The concept had been born from an eons-old idea by physicists and mathematicians and grown into a physical reality. The result of their endeavours was a miracle of contemporary quantum mechanics combined with free-thinking philosophies that transcended the obvious certainties that most people were accustomed to—even if those people unknowingly crossed dimensions from time to time. Not only did parallel universes really exist, they interacted. That is, rather than evolving independently, nearby worlds influenced one another by subtle forces only the privileged few understood.
She studied the man revealed in the display. By her standards he was primeval, in both looks and intellectual capacity. He was taller than the males of her world, bulkier too, although that was only to be expected from a realm that had been held back by the devastating conflicts of negative thought.
Her planet, uncluttered by wars and turmoil for eons, was at least five thousand years more advanced than her current captive’s world. But this man was different from the other experimental lateral transfers. For one thing James was still in one piece, for another he was her proven brother from an alternate universe.
She wondered whether to send out the collector but decided against it. She would let him wander at will for a while, let him discover the city, perhaps even find some enjoyment in his cascading emotions. Janice could see the pheromones and DNA spirals that ran across the bottom of the display, images that confirmed James was indeed related to her, albeit across a gulf of time and interdimensional space.
“Got you,” Janice whispered through small, rounded lips. “Got you, my universal brother.” The sound was like the twittering of birds.
Now and again checking that he could still see the portal, James stumbled onward. He took deeper breaths than normal, although fully aware that the air may not be suitable for his body. He deemed it was more important to quell the strenuous beatings of his heart and soothe his jangling nerves.
The sky was already getting lighter, much earlier than it would have done at the cottage. The first totally unfamiliar object he noticed was the tall and slender vertical pillar that climbed forever into the sky. He gazed in awe. What the hell was that? A pathway to orbit? A space elevator? It was impossible for such a structure to support itself unless it was anchored by an orbiting counterweight.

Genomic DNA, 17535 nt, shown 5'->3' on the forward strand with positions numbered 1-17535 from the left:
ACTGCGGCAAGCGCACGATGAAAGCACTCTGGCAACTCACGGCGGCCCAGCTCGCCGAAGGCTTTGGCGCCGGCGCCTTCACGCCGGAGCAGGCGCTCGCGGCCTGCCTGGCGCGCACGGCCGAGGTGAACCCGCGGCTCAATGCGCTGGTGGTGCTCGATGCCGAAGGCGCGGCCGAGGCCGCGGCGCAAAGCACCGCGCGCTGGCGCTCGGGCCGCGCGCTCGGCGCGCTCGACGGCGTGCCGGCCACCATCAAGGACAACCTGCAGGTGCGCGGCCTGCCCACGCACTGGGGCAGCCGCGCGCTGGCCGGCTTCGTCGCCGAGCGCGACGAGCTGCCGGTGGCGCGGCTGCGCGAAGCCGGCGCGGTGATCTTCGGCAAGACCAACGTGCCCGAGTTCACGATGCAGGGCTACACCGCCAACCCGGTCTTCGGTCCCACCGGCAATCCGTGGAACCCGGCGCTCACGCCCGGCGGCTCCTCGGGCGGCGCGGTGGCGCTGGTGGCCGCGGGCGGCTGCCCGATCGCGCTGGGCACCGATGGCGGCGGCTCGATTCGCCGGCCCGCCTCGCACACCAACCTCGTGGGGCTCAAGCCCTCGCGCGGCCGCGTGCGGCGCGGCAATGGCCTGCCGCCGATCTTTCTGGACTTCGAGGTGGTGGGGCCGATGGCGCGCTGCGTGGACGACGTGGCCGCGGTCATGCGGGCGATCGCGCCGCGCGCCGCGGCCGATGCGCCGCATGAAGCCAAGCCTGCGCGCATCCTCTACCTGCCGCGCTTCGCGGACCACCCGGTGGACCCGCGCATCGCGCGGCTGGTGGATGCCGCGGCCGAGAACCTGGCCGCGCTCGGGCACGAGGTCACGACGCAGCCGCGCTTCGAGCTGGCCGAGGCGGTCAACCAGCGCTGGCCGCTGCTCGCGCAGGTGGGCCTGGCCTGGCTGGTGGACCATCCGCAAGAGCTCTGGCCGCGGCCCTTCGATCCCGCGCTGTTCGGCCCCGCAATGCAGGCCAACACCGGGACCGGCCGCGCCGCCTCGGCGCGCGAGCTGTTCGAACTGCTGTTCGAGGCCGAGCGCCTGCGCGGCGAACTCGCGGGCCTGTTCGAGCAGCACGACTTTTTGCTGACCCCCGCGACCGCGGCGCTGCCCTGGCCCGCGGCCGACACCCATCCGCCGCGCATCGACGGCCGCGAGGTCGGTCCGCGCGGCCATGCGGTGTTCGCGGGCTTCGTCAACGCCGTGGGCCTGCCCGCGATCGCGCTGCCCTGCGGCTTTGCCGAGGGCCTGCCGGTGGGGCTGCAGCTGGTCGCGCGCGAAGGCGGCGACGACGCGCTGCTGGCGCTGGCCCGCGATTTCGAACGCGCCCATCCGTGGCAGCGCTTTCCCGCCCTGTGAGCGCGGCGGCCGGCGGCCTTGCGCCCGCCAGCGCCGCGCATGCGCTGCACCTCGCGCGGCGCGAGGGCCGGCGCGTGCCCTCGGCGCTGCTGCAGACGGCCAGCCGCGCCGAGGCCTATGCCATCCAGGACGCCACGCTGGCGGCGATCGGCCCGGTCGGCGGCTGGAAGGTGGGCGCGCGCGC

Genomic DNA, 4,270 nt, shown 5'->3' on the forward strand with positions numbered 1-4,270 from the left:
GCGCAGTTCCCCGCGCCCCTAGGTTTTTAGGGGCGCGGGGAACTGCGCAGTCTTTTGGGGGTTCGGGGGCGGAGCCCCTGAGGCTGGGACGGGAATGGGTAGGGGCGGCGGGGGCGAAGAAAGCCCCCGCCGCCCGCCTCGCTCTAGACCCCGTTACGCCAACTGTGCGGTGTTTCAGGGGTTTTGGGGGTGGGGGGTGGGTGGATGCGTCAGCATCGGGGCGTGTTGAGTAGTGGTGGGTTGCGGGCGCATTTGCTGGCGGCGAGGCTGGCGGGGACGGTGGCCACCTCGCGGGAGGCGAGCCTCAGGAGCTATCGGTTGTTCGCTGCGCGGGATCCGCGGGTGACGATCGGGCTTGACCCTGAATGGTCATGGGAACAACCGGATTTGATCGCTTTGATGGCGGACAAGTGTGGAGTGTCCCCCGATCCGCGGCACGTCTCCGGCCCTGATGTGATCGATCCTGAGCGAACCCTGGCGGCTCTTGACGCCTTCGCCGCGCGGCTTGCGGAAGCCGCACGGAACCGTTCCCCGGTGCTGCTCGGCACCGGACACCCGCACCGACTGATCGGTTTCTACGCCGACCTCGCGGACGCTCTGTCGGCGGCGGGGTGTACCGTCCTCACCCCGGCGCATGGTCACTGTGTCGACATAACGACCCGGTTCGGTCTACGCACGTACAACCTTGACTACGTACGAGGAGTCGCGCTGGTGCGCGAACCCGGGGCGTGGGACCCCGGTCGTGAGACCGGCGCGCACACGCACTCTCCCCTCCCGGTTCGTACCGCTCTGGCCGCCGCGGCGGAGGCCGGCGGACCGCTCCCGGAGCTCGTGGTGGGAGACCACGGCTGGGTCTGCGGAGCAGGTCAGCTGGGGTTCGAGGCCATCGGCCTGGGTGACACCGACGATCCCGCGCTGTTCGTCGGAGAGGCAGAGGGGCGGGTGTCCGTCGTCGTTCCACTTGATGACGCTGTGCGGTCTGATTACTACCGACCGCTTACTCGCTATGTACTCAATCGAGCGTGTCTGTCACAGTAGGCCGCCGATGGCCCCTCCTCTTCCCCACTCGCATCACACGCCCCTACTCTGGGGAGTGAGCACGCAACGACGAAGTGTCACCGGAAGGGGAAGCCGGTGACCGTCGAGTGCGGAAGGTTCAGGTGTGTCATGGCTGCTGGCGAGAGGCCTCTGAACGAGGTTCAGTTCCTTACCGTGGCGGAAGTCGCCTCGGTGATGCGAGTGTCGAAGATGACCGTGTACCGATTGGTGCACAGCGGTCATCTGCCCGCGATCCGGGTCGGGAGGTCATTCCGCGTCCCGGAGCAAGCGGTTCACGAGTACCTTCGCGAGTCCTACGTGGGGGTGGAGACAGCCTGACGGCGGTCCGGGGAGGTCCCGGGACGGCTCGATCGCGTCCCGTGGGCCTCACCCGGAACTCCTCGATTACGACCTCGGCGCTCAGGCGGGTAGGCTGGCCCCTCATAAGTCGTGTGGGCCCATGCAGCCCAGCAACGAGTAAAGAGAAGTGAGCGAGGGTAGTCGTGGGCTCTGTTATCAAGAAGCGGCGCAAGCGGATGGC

It appeared that he had entered some kind of future world.
As he surmounted a small rise, he saw the city. Not New York, not London, not Brasilia. It was a city the like of which he had never witnessed, not even thought possible. A vast area of innumerable hovering spheres of various sizes spread to his left and to his right, reaching as far as the eye could see. Beneath the spheres there was a verdancy that belied description; an immense parkland that contained bushes, grasses and trees sporadically decorated by breathtaking splashes of colourful flowers. It looked like heaven and perhaps it was. Except, portal or no portal, he was pretty sure he was still alive.
James sat on his haunches and watched the sun rise over the spheres. It was a magnificent sight, a surreal panorama of gold, red, and silver reflections as the sun ascended into a cloudless light blue sky, and the green growth beneath them grew greener still. There was no noise, no traffic, no pollution, nothing that he associated with an Earth city.
Something on high caught his attention—a flash, no more than that. Maybe some kind of soundless transport, maybe a satellite. It was only then that he realised the sun was different from the one he knew. The size was much the same, but the star’s blaze held a hint of red beyond that of a normal sunrise.
He took a glance back to the portal. With a start, he saw that it was no longer there. Rising swiftly, he hurriedly retraced his steps. There was no doubt—it had vanished. There was just an endless plain covered in unattractive greenish-brown grass.